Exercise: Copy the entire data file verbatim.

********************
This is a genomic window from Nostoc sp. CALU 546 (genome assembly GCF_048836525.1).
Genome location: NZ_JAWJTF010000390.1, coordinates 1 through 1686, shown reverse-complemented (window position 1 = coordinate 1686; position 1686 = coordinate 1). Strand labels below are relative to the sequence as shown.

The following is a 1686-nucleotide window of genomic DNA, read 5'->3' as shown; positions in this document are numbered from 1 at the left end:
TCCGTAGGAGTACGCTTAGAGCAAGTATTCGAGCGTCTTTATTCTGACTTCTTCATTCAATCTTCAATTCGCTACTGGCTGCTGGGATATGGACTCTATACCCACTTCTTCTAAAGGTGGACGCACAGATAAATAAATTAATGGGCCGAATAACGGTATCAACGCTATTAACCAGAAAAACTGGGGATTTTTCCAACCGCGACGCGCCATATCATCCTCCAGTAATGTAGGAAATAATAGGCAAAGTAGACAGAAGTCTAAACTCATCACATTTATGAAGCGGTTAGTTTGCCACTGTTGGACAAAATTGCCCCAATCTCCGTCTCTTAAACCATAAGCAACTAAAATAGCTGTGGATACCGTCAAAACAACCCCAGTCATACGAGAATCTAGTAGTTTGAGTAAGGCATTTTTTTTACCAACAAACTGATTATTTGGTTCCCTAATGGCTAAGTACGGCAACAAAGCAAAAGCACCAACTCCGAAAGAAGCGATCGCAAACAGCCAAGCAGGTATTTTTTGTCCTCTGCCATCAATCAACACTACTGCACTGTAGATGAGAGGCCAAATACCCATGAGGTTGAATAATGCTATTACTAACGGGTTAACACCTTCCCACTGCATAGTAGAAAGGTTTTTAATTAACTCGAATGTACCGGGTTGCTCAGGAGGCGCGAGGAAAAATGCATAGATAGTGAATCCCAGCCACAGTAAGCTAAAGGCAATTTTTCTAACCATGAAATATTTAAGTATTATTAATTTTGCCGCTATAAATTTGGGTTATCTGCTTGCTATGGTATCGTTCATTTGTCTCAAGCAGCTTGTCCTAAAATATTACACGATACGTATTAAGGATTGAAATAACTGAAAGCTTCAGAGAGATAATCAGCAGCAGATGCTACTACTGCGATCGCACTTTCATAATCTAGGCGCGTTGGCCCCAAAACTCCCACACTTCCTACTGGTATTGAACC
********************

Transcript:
This is a genomic window from Nostoc sp. CALU 546 (genome assembly GCF_048836525.1).
Genome location: NZ_JAWJTF010000390.1, coordinates 1 through 1686, shown reverse-complemented (window position 1 = coordinate 1686; position 1686 = coordinate 1). Strand labels below are relative to the sequence as shown.

The following is a 1686-nucleotide window of genomic DNA, read 5'->3' as shown; positions in this document are numbered from 1 at the left end:
TCCGTAGGAGTACGCTTAGAGCAAGTATTCGAGCGTCTTTATTCTGACTTCTTCATTCAATCTTCAATTCGCTACTGGCTGCTGGGATATGGACTCTATACCCACTTCTTCTAAAGGTGGACGCACAGATAAATAAATTAATGGGCCGAATAACGGTATCAACGCTATTAACCAGAAAAACTGGGGATTTTTCCAACCGCGACGCGCCATATCATCCTCCAGTAATGTAGGAAATAATAGGCAAAGTAGACAGAAGTCTAAACTCATCACATTTATGAAGCGGTTAGTTTGCCACTGTTGGACAAAATTGCCCCAATCTCCGTCTCTTAAACCATAAGCAACTAAAATAGCTGTGGATACCGTCAAAACAACCCCAGTCATACGAGAATCTAGTAGTTTGAGTAAGGCATTTTTTTTACCAACAAACTGATTATTTGGTTCCCTAATGGCTAAGTACGGCAACAAAGCAAAAGCACCAACTCCGAAAGAAGCGATCGCAAACAGCCAAGCAGGTATTTTTTGTCCTCTGCCATCAATCAACACTACTGCACTGTAGATGAGAGGCCAAATACCCATGAGGTTGAATAATGCTATTACTAACGGGTTAACACCTTCCCACTGCATAGTAGAAAGGTTTTTAATTAACTCGAATGTACCGGGTTGCTCAGGAGGCGCGAGGAAAAATGCATAGATAGTGAATCCCAGCCACAGTAAGCTAAAGGCAATTTTTCTAACCATGAAATATTTAAGTATTATTAATTTTGCCGCTATAAATTTGGGTTATCTGCTTGCTATGGTATCGTTCATTTGTCTCAAGCAGCTTGTCCTAAAATATTACACGATACGTATTAAGGATTGAAATAACTGAAAGCTTCAGAGAGATAATCAGCAGCAGATGCTACTACTGCGATCGCACTTTCATAATCTAGGCGCGTTGGCCCCAAAACTCCCACACTTCCTACTGGTATTGAACC